Double-SHA-256 in Bash and Python

Being able to calculate Double-SHA-256 hashes (often simply referred to as “DSHA256”) is vital for Bitcoin and other cryptocurrency applications and codes. Bitcoin mining itself is, after all, and somewhat simplified, only a matter of spitting out insane amounts DSHA256 hashes, and hoping your output satisfies the consensus network. DSHA256 is a core function needed for the Bitcoin blockchain. And still, it is not a built-in function in any major Linux distribution that I’m aware of.

The so-called pseudocode is often written as SHA256(SHA256(input)), but you must be very careful when implementing this. To illustrate the problem, say that we need to calculate DSHA256(“hello”), and try this in the terminal:

echo -n "hello" | sha256sum | sha256sum

At first glance, it looks legit, doesn’t it? We are piping the string “hello” into the SHA-256 function twice, aren’t we? Note too that we must always use the -n flag with echo, or otherwise, it will append the newline code “\n” to your input string (so that it, in this case, becomes “hello\n”, which is undesired and will guarantee failure).

Still, this exact command will output the following erroneous 32-byte string:

ec777b992bb0b0678a8737567b348de64ab50b5db3b4b03534f636c456e0a3a7

So, what went wrong here? I’ll tell you what went wrong. The first hash round indeed works as intended, but it outputs a hexadecimal string (plus a stupid trailing ” -“, but we’ll save that for down below), which the second hashing round takes as character string input and not as the intended binary input.

In other words, a hexadecimal number 6f34a2 (an arbitrary example) is not at all the same thing as the word “6f34a2″; a stupid computer interprets these as two completely separate entities until you instruct it exactly how to deal with them. So, to fix this in bash, we need to first remove the trailing ” -” that sha256sum produces, which can be accomplished with a simple cut command (cut out everything after the 32nd character), and we need to convert the first hashing round into real binary data, which can be done with the xxd command. Taken together, the proper command is, therefore:

echo -n "hello" | sha256sum | cut -c1-64 | xxd -r -p | sha256sum | cut -c1-64

which will output the correct DSHA256 hash

9595c9df90075148eb06860365df33584b75bff782a510c6cd4883a419833d50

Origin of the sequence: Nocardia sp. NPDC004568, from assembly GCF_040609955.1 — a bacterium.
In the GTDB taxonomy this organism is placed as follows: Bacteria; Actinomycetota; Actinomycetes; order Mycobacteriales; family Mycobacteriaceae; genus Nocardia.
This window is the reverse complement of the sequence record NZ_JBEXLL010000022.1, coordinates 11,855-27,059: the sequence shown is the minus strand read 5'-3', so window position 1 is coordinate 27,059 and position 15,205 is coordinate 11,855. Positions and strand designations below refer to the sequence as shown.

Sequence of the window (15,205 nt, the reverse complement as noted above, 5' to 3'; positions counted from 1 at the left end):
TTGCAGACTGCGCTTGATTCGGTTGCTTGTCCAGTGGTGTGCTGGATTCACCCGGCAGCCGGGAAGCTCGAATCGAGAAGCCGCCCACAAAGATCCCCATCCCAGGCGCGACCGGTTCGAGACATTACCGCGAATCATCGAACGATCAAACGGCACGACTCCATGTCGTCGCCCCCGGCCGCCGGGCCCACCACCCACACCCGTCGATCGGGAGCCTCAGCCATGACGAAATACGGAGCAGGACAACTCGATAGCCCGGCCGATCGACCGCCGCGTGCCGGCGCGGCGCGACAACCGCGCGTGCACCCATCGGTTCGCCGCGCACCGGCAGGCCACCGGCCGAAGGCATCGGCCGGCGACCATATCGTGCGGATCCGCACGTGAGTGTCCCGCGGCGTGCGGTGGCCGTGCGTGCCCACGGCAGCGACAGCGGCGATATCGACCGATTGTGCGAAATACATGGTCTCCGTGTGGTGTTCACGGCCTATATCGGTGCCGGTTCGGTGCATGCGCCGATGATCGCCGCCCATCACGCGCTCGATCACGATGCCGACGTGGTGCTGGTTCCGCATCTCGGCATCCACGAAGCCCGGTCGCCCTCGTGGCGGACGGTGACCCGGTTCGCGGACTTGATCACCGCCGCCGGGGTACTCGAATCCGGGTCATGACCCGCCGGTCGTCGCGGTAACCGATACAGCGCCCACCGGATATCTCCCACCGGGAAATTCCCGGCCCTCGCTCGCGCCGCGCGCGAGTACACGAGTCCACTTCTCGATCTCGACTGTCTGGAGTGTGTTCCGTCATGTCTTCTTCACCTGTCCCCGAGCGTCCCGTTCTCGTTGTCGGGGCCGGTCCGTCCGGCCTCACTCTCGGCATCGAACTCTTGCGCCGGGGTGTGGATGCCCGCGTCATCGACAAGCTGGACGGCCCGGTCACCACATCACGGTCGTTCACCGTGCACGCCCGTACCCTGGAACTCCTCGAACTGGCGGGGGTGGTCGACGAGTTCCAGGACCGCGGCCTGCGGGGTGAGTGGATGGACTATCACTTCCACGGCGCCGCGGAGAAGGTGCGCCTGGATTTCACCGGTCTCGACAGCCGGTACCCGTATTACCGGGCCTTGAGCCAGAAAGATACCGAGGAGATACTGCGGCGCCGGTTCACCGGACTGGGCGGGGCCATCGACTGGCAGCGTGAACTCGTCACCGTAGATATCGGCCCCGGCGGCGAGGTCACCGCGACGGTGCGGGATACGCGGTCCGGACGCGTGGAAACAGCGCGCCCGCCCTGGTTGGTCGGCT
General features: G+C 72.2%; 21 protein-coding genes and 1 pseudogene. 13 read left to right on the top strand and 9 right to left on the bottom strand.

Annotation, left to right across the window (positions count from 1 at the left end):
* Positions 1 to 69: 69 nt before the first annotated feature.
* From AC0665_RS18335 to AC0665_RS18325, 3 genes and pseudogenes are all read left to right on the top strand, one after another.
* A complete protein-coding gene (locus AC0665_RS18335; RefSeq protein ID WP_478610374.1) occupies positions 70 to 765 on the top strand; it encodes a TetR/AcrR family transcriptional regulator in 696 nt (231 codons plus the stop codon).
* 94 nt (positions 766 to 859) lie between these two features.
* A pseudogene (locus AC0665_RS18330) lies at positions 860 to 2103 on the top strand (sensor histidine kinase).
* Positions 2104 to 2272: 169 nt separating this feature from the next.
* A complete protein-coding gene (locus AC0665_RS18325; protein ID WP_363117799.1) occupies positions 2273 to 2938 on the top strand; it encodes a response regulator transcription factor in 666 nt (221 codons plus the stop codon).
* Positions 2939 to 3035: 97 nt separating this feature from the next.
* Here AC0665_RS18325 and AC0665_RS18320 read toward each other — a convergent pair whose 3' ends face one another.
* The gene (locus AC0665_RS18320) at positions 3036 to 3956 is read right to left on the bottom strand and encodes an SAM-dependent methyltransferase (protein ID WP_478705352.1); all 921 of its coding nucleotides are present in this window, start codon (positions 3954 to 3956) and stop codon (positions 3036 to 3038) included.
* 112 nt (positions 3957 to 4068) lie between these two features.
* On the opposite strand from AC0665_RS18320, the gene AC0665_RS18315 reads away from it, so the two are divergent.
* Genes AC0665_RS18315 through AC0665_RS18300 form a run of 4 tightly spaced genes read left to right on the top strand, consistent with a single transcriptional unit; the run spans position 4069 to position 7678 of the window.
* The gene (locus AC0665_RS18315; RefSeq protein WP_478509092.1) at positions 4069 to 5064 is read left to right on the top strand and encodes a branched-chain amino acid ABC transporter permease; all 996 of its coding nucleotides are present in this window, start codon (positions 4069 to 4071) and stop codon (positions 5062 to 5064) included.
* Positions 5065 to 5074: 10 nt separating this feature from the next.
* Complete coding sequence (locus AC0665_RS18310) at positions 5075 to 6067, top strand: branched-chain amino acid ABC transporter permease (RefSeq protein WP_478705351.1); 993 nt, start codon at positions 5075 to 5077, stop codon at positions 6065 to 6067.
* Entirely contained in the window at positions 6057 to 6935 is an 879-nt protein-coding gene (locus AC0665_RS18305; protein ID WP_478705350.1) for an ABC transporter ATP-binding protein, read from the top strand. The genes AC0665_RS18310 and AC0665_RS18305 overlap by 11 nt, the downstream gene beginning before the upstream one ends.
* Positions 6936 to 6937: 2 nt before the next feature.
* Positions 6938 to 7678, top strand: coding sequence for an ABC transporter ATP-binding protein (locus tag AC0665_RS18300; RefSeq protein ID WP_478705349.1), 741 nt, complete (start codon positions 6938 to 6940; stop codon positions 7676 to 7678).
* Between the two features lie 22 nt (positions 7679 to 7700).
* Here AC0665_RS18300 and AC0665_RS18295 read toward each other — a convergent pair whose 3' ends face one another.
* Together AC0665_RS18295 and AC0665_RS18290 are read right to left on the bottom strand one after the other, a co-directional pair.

Pretty cool, huh? But we can do even better! Bash is good enough for simple and smaller tasks, but exceptionally slow compared to for example Python. If you want to process more than a few lines of input, you definitely want to go with Python.

Without further ado, find below a Python script that does the job for you. It can easily read and output hundreds of thousands of DSHA256 hashes on a budget laptop computer in a matter of seconds. Copy this code into a new file:

#!/usr/bin/env python3

import sys, hashlib, binascii

filename=sys.argv[1]
f = open(filename, 'r')
for line in f:
  line = line.replace('\n', '').replace('\r', '')
  round1hex = hashlib.sha256(line.encode('utf-8')).hexdigest().zfill(64)
  round1bin = binascii.unhexlify(round1hex)
  round2hex = hashlib.sha256(round1bin).hexdigest().zfill(64)
  print(round2hex)

… name it “dsha”, save it, and finally issue

chmod +x dsha

so that we are allowed to execute it:

Then prepare a second file, let it contain only only one word – hello – name it “demofile.txt” and save it in the same folder.

What the script does is that it reads the filename passed by the first (and only) argument, reads it line by line, removes both Linux and Windows newline characters, calculates and outputs proper DSHA256 hashes.

Now, to verify that it is working as intended, issue the command

./dsha demofile.txt

It should spit out the exact same string and the bash code above

9595c9df90075148eb06860365df33584b75bff782a510c6cd4883a419833d50

and nothing else.

One thing you can try next is taking a larger wordlist as the input, and see how fast the script can process it. Also, to not completely mess up the terminal, pipe the output to a new file, e.g.

./dsha mywordlist.txt > myhashes.txt

In conclusion, here is how to properly calculate DSHA256 in both bash and Python. And that is useful stuff that you can implement in your own applications.

Feel welcome to borrow these short lines of code. If you use and publish your code elsewhere, I would be grateful for an acknowledgemnt and a link to this page. Many thanks.

Questions and comments?

One more thing!

Consider the donation address at the bottom of the page. We re-invest all contributions into new projects for btcleak.com. Help us create new content and remain ad-free forever. Thank you.

Leave a Reply

Your email address will not be published.